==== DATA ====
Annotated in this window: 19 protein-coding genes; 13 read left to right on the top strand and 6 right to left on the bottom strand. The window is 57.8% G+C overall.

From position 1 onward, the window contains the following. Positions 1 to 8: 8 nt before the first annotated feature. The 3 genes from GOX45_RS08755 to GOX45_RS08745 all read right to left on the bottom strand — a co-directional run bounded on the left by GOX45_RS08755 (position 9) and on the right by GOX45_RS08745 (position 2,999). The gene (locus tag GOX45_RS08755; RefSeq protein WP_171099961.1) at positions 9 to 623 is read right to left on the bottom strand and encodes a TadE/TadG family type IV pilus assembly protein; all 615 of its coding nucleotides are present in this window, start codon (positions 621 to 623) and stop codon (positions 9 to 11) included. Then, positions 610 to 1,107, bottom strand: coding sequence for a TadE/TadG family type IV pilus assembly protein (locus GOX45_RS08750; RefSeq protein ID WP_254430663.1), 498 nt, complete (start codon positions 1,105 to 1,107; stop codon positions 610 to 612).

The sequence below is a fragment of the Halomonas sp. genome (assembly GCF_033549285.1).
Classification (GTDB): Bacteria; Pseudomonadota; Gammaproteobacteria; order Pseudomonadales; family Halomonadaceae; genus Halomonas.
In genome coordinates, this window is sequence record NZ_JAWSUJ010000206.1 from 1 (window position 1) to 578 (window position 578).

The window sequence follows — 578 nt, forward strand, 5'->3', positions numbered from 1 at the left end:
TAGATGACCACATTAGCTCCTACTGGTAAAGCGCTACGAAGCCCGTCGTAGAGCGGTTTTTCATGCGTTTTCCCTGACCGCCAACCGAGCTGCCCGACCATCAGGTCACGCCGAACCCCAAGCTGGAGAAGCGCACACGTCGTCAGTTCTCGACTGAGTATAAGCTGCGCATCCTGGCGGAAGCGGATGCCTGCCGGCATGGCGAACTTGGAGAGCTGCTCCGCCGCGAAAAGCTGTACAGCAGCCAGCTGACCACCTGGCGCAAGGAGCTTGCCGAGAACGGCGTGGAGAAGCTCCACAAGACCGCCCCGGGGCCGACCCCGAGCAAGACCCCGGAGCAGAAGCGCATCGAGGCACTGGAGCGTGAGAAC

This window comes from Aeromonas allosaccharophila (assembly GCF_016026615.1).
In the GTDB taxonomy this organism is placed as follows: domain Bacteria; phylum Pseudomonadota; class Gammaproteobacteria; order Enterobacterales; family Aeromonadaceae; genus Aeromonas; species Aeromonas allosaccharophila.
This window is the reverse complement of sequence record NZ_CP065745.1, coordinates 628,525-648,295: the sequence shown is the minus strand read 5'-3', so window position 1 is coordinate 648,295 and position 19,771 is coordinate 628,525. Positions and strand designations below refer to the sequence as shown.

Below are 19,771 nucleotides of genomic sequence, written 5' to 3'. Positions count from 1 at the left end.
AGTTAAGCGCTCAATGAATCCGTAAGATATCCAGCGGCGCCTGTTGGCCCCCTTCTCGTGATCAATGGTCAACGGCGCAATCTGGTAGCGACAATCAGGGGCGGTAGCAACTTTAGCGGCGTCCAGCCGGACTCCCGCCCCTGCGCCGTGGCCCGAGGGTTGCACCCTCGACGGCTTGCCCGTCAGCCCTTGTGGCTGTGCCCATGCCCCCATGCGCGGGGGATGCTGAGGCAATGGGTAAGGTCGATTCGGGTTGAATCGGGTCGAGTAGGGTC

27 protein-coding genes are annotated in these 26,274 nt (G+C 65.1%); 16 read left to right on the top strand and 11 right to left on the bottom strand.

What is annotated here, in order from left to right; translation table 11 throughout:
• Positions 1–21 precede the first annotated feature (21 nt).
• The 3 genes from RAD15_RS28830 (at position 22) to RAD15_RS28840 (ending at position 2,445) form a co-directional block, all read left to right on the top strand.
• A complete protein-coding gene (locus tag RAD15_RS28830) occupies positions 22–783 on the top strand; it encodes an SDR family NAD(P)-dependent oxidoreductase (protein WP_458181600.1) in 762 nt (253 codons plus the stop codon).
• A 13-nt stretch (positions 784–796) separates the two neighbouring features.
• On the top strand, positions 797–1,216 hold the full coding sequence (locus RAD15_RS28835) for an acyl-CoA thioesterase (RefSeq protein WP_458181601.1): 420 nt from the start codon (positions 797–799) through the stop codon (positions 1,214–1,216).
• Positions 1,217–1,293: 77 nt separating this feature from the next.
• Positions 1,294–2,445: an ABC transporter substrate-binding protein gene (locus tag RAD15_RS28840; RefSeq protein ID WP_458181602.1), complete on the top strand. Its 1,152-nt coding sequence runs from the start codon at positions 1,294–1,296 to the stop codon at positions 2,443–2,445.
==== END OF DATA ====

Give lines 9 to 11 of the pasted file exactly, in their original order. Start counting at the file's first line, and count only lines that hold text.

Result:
In the GTDB taxonomy this organism is placed as follows: domain Bacteria; phylum Pseudomonadota; class Gammaproteobacteria; order Enterobacterales; family Aeromonadaceae; genus Aeromonas; species Aeromonas allosaccharophila.
This window is the reverse complement of sequence record NZ_CP065745.1, coordinates 628,525-648,295: the sequence shown is the minus strand read 5'-3', so window position 1 is coordinate 648,295 and position 19,771 is coordinate 628,525. Positions and strand designations below refer to the sequence as shown.

Below are 19,771 nucleotides of genomic sequence, written 5' to 3'. Positions count from 1 at the left end.